A cyclist rides on a deserted road in front of the Taj Mahal Hotel during a weekend lockdown imposed by the state government amidst rising Covid-19 cases in Mumbai on April 10, 2021. Photo: AFP/Punit Paranjpe

The ongoing Covid-19 pandemic has put India’s hospitality sector again under heavy strain. It was one of the worst affected sectors last year when Covid-19 led to lockdowns and a halt to travel, but had shown signs of recovery after September.

Hotels in cities like Mumbai, Pune, Bangalore and New Delhi are expected to take the biggest hit, as these cities are seeing a steep rise in coronavirus cases and local governments have imposed lockdowns and other curbs.

Hospitality consultancy firm Hotelivate says the operational performance of hotels in India across all categories is expected to remain depressed for more than two years. In its Indian Hospitality – Status and Pulse Report, the consultancy firm says “recovery is likely to take a little over two years and the pace, across positioning, may appear to be largely similar,” the Business Standard reported.

Since September, the industry was witnessing month-on-month growth in occupancy. This revival, for a major part, was driven by leisure travel. Even a couple of months ago hoteliers were expecting this recovery to gather pace, but the second wave of Covid-19 has proved to be a dampener.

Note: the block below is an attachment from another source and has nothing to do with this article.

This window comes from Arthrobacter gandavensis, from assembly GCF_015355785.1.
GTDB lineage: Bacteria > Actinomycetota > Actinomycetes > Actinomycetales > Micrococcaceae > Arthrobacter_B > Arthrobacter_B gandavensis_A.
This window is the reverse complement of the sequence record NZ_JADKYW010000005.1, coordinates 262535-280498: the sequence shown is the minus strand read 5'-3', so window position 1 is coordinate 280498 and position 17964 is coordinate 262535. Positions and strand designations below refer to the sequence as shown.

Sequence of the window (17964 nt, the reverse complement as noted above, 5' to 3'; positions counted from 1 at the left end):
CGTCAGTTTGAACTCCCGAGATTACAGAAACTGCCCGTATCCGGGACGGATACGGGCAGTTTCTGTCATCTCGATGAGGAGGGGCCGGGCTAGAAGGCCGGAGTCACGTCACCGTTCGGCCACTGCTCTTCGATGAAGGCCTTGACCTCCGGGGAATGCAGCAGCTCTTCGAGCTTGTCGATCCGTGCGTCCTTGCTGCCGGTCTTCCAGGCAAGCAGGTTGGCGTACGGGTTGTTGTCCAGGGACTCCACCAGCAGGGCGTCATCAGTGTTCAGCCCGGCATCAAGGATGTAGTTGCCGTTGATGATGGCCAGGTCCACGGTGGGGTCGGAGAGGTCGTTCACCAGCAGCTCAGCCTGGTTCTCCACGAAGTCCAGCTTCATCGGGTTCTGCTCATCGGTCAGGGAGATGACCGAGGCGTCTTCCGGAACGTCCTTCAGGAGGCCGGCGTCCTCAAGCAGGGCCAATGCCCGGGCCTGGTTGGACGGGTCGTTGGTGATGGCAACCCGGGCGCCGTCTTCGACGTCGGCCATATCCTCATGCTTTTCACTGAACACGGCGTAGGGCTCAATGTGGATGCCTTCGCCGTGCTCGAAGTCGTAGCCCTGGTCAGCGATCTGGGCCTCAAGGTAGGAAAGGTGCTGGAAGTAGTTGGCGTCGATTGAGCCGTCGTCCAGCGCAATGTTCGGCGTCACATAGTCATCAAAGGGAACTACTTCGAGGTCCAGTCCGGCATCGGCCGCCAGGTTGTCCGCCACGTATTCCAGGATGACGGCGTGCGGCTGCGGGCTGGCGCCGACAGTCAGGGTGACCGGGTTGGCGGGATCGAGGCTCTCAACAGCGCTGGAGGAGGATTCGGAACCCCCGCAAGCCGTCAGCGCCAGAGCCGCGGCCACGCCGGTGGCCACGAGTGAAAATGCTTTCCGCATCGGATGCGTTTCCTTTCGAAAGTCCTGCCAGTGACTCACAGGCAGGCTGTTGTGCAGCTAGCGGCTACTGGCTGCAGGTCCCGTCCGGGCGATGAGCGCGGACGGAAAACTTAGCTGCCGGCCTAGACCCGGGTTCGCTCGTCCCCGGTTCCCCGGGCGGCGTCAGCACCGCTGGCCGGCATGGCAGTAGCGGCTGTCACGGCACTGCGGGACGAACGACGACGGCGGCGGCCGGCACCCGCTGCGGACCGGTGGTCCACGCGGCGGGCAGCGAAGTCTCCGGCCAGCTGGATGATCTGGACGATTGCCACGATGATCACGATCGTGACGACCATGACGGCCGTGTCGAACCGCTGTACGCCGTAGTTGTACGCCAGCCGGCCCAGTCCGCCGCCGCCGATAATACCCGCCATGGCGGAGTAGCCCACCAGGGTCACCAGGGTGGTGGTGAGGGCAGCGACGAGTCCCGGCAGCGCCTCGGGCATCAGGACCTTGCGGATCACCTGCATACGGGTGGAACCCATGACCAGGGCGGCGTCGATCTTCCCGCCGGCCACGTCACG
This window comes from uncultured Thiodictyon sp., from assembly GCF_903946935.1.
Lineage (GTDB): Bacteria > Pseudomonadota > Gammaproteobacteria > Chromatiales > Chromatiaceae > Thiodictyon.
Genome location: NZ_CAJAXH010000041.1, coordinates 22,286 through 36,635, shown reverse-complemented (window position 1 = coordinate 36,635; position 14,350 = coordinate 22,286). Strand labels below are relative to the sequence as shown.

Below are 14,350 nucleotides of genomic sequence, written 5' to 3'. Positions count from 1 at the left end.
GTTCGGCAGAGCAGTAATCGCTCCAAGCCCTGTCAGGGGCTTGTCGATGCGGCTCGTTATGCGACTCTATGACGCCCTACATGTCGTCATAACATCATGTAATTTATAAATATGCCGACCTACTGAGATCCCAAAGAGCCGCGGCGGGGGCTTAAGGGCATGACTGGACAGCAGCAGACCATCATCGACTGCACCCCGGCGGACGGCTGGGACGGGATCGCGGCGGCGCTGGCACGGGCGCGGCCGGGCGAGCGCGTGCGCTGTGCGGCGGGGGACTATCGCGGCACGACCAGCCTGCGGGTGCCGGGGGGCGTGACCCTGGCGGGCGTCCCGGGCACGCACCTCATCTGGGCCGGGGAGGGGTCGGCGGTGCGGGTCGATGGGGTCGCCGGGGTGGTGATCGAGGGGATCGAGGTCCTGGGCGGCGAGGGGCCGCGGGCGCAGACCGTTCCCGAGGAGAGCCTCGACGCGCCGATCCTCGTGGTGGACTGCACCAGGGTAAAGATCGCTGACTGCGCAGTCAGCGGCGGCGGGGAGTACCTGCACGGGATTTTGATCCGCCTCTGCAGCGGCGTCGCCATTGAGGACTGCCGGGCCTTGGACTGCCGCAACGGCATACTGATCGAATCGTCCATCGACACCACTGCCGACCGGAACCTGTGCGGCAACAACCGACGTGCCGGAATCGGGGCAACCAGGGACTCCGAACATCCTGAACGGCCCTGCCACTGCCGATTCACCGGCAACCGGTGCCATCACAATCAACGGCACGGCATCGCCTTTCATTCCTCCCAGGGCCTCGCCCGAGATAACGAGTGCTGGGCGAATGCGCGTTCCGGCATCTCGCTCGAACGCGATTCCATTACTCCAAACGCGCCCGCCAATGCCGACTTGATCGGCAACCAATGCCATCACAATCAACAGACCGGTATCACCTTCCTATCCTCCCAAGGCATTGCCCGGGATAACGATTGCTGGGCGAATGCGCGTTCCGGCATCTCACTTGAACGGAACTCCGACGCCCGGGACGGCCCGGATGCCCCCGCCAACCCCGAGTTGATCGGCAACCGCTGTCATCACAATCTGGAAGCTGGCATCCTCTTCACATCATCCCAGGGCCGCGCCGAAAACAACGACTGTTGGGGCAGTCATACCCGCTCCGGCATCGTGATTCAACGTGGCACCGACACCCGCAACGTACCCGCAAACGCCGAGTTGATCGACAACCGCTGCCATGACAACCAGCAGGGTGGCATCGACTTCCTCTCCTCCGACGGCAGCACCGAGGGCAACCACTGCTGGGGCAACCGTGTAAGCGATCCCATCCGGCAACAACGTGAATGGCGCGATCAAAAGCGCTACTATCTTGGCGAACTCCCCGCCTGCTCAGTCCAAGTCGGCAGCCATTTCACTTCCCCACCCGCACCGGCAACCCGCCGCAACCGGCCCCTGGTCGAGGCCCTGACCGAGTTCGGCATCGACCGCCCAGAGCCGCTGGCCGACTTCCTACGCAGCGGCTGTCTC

The business travel segment continues to remain affected as many corporates have adopted remote work through the lockdown to ensure the safety of employees. With the advent of the second wave, these companies have further postponed their plans to return to their offices. The ban on scheduled international flights has hit also business travel.

However, the leisure segment had shown signs of growth during last year’s festival season. People were taking frequent holidays to destinations that require only a few hours’ drive. Many young professionals were even working out of these hotels to break the tedium of working from home.

Market experts, however, point out that leisure travel forms a tiny component – about 10-15% – of the entire inventory in the branded space. So a buoyant leisure travel segment may provide little relief to the industry as a whole.

Last year when the government announced incentives to industries affected by Covid-19, the hospitality sector was ignored. Market experts feel that hoteliers are running out of cash reserves and the impact will be long-lasting.

Meanwhile, in order to step up the vaccination drive, the Indian government on Monday announced that people aged above 18 would be eligible for Covid-19 jabs from May 1. States and Union Territories have been allowed to procure additional coronavirus vaccine doses directly from the manufacturers. The drug controller has also given permission for the emergency use of Russia’s Sputnik V vaccine.